An expert says emails can now be used to track a person’s movements -- specifically, when they’re online and checking emails, and where they are at the very moment they do that.

In today’s world, cookies are more than just chewy sweet treats that can be filled with chocolate chips, nuts, and other things. They can be used to track a person’s movements on the internet, helping ad companies to know what a person is looking at whenever he or she browses the web, and ultimately helping to form a profile of a person’s interests.

Now, a person who used to run a journalism startup called Newsvine and was VP of design at one of the most popular social media apps today, Twitter, said emails can be used to track a person’s location and email activity.

Mike Davidson, VP at InVision, a company that develops design prototyping software, shared in a lengthy blog entry that a certain service called Superhuman attaches “tracking pixels” to the emails its users send. These “pixels” then inform the email sender if the receiver has opened or read their email, and the location the receiver is at when he or she opens the email.

What’s more, Superhuman also tells users the number of times a receiver opens the email they sent, along with a timestamp and their location when they opened it.

Email address
30 percent of CEOs have had their email credentials leaked online, a study found. geralt/Pixabay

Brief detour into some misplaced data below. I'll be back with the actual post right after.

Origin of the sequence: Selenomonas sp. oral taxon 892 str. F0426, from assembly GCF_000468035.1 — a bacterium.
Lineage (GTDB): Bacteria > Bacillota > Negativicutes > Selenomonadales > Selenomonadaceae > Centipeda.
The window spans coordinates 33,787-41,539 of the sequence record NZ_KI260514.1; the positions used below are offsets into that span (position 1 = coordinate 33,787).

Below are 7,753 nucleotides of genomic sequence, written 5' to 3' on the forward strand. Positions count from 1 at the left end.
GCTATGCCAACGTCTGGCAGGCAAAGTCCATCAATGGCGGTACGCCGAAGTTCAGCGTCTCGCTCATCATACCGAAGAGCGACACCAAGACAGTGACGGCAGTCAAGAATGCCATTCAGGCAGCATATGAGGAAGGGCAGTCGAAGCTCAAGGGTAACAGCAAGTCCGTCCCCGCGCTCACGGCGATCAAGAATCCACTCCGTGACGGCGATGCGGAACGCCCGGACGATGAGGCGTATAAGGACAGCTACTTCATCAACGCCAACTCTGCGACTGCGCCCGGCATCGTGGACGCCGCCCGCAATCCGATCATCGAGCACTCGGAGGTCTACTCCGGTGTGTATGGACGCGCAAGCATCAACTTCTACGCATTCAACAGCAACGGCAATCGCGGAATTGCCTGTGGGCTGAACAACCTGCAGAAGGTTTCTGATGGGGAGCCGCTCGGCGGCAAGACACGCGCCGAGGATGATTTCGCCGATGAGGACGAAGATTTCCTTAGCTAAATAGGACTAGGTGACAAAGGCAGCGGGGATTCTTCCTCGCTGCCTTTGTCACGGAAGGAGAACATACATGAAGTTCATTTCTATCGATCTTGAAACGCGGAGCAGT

What’s the big fuss?

Some people on the internet responded to Davidson and said other companies and email providers also track people’s email use. Davidson said Superhuman’s approach is very different and is worth calling out for a few reasons.

  • First, “Read Receipts” or the reports Superhuman users get notifying them that the receiver has read their email, are turned “on” by default on Superhuman. This feature, though existent in other services like Apple’s iMessage or Microsoft’s Outlook, is turned “off” unless the receiver personally and deliberately turns it on to let message senders know they’ve read their messages.
  • Second, imagine a scenario where people in higher positions in the workplace send emails to workers in lower positions. The feature “can be used as a tool to monitor or coerce around-the-clock work.”
  • Third, Davidson pointed out that while people can turn images off on their email apps (to prevent Superhuman from tracking them), not a lot of people do that. These means that for the people who don’t turn images off, Superhuman can work as some sort of spyware that extracts location data allowing it to create a “map” that gives away the email receiver’s location at any given time.

Davidson gives a few recommendations for people so they can protect their privacy:

First, he recommended avoiding the use of Superhuman. Not only does it track receivers; it also prevents users from blocking the spyware pixels it uses. Users can be tracked, as well as everyone they send emails to.

Second, he recommends turning remote image loading off regardless of email client. iPhone users, however, cannot do this on Gmail for iPhone, and are thus advised to use Outlook since it allows them to use their Gmail accounts, and turn image loading off, without the need to migrate to another client.